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West Limerick Area , E: Ballingarry Subarea
Feature count in area: 5, all in Limerick, OSI/LPS Maps: 64, 65, 72, 73
Highest Place: Knockanimpaha 344m

Starting Places (4) in area West Limerick:
Ballingarry, Dairy Well, Knockfeerina Lane, Rathcahill Wind Farm

Summits & other features in area West Limerick:
E: Ballingarry: Ballyea Hill 214m, Corronoher 272.1m, Knockfeerina 288m
S: Templeglantine: Glenmore Hill 292m
W: Newcastle West: Knockanimpaha 344m

Note: this list of places may include island features such as summits, but not islands as such.
Rating graphic.
Knockfeerina, 288m Hill Cnoc Fírinne A name in Irish,
Place Rating ..
(Ir. Cnoc Fírinne [LL], poss. 'hill of truth') Knockfierna an extra name in English, Limerick County in Munster province, in Binnion Lists, Knockfeerina is the third highest hill in the West Limerick area and the 1187th highest in Ireland. Knockfeerina is the most northerly summit in the West Limerick area and also the most easterly.
Grid Reference R45130 36144, OS 1:50k mapsheet 65
Place visited by: 67 members, recently by: knightsonhikes, aidand, jlk, Oscar-mckinney, Carolyn105, Krzysztof_K, GerSomers, Dee68, annem, garrettd, ciarraioch, TippHiker, JohnRea, TommyMc, John.geary
I visited this place: NO (You need to be a logged-in member for this.)
Longitude: -8.808238, Latitude: 52.474411, Easting: 145130, Northing: 136144, Prominence: 173m,  Isolation: 6km, Has trig pillar
ITM: 545090 636193
Bedrock type: Volcanicastic Rocks, (Volcaniclastic Rocks)
Notes on name: Cnoc Fírinne is strongly associated with fairies. Mentioned in Aodhagán Ó Rathaille's poems and in the Fionn tales, it was regarded as the seat of a deity or fairy-king called Donn Fírinne. It was also the focus of a Lughnasa gathering. It seems that Fíreann ('truth') is a re-interpretation of an old personal name Frigriu, with genitive Frigrinn. For origin of name, see Ó Maolfabhail, LECL. See Máire MacNeill, 'The Festival of Lughnasa' (pp. 201-06) for details of the festive assembly on the hill. Locally also spelt Knockfierna.
  Short or GPS IDs, 6 char: Knc288, 10 char: Knckfrn

Gallery for Knockfeerina (Cnoc Fírinne) and surrounds
Summary for Knockfeerina (Cnoc Fírinne): Variations on a one way system
Summary created by paddyhillsbagger, simon3, jackill 2012-06-23 20:16:51
   picture about Knockfeerina (<em>Cnoc Fírinne</em>)
Picture: From the south
You'll need to be careful where you park your car as there is very little room at the start of the track at A (R42615 35025). I parked on the grass verge just up the road towards Ballingarry but its not the best.
Walk along the track passing a house entrance on your right going uphill. At B (R42861 35447)(164 mtrs) you'll pass a track junction on your left coming up from the roadside stone stile at C (R4194 3567), another possible start point . It is also possible to park further up the road, at around D (R4306 3564). Pass by a famine memorial stone and then through a gate just before the summit.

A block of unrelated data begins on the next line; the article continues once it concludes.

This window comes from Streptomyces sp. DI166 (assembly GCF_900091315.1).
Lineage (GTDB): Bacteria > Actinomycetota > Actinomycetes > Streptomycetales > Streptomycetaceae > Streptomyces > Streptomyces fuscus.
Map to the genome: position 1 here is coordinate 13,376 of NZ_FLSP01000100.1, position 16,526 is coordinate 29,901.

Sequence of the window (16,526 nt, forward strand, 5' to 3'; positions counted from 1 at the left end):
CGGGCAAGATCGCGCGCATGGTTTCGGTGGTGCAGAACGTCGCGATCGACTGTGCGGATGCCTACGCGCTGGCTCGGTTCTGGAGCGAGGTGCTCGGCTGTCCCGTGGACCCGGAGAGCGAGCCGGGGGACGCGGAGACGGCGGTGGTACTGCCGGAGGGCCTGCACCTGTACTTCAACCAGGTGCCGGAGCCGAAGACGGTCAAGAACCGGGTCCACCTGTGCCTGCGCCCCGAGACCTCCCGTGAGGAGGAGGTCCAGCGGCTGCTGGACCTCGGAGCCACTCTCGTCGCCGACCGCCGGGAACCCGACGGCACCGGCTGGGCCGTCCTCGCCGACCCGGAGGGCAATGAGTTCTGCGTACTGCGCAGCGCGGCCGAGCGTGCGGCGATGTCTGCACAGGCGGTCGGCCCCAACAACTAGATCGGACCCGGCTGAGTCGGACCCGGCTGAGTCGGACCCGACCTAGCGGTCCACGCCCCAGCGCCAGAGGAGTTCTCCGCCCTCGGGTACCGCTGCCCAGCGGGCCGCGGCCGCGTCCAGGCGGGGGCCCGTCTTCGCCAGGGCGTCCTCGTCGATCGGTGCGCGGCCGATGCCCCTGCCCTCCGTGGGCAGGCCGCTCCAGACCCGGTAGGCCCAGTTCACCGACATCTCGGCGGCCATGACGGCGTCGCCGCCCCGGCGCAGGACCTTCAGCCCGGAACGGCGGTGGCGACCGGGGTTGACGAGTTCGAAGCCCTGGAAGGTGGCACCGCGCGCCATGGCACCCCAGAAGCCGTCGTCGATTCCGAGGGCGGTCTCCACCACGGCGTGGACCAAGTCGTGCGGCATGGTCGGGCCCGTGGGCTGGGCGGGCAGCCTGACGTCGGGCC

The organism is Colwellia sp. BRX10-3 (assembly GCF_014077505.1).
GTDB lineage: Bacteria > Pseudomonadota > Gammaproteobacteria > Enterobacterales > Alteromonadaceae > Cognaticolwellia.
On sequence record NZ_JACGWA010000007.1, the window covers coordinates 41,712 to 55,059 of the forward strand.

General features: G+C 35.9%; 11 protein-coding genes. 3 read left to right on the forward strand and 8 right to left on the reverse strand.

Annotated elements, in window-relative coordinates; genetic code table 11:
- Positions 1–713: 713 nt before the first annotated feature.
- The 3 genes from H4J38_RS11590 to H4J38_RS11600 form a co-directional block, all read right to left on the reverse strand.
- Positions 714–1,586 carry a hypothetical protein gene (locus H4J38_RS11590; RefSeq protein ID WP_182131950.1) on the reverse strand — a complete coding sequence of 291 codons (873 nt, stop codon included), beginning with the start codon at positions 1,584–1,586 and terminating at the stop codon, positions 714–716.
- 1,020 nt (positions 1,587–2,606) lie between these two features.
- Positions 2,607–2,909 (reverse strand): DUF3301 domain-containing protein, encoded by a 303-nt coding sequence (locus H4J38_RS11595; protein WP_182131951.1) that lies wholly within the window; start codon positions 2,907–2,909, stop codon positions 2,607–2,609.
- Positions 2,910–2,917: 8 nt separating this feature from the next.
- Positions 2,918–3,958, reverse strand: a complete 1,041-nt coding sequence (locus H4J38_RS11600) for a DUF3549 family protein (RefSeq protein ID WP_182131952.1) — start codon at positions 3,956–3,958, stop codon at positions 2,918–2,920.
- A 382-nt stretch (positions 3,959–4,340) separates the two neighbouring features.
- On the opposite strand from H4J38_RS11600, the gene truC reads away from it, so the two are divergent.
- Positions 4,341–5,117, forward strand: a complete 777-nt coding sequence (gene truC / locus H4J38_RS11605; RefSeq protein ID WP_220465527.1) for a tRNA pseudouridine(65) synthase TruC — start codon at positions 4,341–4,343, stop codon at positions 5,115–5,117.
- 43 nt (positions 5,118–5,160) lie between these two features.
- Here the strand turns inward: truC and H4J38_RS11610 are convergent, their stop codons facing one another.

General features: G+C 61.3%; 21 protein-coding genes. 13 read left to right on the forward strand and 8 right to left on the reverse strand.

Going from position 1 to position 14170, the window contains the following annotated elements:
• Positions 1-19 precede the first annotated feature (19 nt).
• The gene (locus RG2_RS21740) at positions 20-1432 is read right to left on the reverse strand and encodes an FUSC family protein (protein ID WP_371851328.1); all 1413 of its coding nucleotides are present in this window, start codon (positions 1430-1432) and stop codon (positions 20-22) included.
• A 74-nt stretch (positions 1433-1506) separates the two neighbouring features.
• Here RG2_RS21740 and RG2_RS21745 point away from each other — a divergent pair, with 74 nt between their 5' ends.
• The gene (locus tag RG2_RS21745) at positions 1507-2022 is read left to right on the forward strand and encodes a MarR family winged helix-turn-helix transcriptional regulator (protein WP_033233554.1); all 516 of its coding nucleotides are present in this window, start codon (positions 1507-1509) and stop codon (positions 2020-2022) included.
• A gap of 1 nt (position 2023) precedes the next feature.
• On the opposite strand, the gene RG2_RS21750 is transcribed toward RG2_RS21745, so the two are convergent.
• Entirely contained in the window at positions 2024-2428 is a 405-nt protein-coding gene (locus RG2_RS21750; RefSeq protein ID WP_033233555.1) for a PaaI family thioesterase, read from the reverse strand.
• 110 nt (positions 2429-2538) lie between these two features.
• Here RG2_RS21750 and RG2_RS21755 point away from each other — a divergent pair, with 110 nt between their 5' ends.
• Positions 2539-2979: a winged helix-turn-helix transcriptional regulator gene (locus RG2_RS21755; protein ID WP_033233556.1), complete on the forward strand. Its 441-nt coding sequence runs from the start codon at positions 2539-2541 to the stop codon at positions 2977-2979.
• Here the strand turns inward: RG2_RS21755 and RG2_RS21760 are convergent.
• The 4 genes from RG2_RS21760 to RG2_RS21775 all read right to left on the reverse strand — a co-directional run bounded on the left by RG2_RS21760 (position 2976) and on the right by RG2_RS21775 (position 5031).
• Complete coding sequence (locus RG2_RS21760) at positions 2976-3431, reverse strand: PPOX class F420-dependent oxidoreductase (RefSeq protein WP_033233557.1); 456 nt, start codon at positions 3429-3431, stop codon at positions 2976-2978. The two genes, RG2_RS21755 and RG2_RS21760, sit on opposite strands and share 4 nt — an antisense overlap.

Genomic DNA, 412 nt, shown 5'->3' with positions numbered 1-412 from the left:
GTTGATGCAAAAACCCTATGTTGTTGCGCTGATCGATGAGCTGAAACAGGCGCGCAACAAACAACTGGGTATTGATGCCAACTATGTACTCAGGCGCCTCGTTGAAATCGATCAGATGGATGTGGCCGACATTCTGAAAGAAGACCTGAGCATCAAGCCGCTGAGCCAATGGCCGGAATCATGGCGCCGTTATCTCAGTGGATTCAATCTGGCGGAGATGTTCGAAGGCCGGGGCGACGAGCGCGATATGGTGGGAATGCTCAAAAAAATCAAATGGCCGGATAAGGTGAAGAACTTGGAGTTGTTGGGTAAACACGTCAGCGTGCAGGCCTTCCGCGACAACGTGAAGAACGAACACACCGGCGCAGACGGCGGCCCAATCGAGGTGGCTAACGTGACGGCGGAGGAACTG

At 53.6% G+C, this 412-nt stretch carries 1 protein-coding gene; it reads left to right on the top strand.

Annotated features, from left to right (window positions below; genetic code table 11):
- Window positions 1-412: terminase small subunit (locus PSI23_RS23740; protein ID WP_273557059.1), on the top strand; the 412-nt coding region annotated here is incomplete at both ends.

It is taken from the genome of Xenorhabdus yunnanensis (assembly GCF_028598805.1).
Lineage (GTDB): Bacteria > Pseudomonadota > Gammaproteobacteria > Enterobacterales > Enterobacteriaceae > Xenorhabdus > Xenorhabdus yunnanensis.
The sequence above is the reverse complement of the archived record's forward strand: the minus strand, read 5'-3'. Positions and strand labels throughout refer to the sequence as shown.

The limestone summit has an aerial, a cross and a trig pillar.

Alternative access point at E (R45200 35600). Car space beside house with red roof. Ask farm owner for permission. Was very helpful on day I went up.
Member Comments for Knockfeerina (Cnoc Fírinne)

   picture about Knockfeerina (<em>Cnoc Fírinne</em>)
Picture: View to the Galtees and Ballyhouras across Co. Limerick
a nice little diversion
by scapania 21 Apr 2010
Knockfierna is a lovely little hill, easily accessible and with great views, as well as plenty of historical and folklore interest. Its well located in the centre of county Limerick and is close to both the N20 Limerick-Cork road and the N21 Limerick-Kerry road, so a good diversion if you happen to be passing nearby with a couple of hours to spare. I randomly found a description of a route up from the village of Ballingarry online (, so I decided to investigate on the way home from a couple of days spent on Mweelrae and the Twelve Bens.

There's plenty of parking around Ballingarry, such as by the town park at F (R4140 3626). Head up through the town and along the R518 Kilmallock road. Turn left off this road soon after leaving the town, at C (R4194 3567), opposite a right turn and a 'welcome to Ballingarry' sign, over a stone stile, up a gated track. When you come to a new cowshed in front of you, take the track to the right and follow this up past a few gates until you join up with a track, known as 'The Red Road' coming up from the right. You could also follow this track up from the main road, but it would require an extra bit of unnecessary road walking. This track will take you all the way to the summit, along a broad, gorse covered ridge, passing a number of thatched cottages, mostly in ruins, and a famine memorial stone along the way. When you pass through a gate just before the summit 'pinnacle', take a right turn and you're on the summit in no time.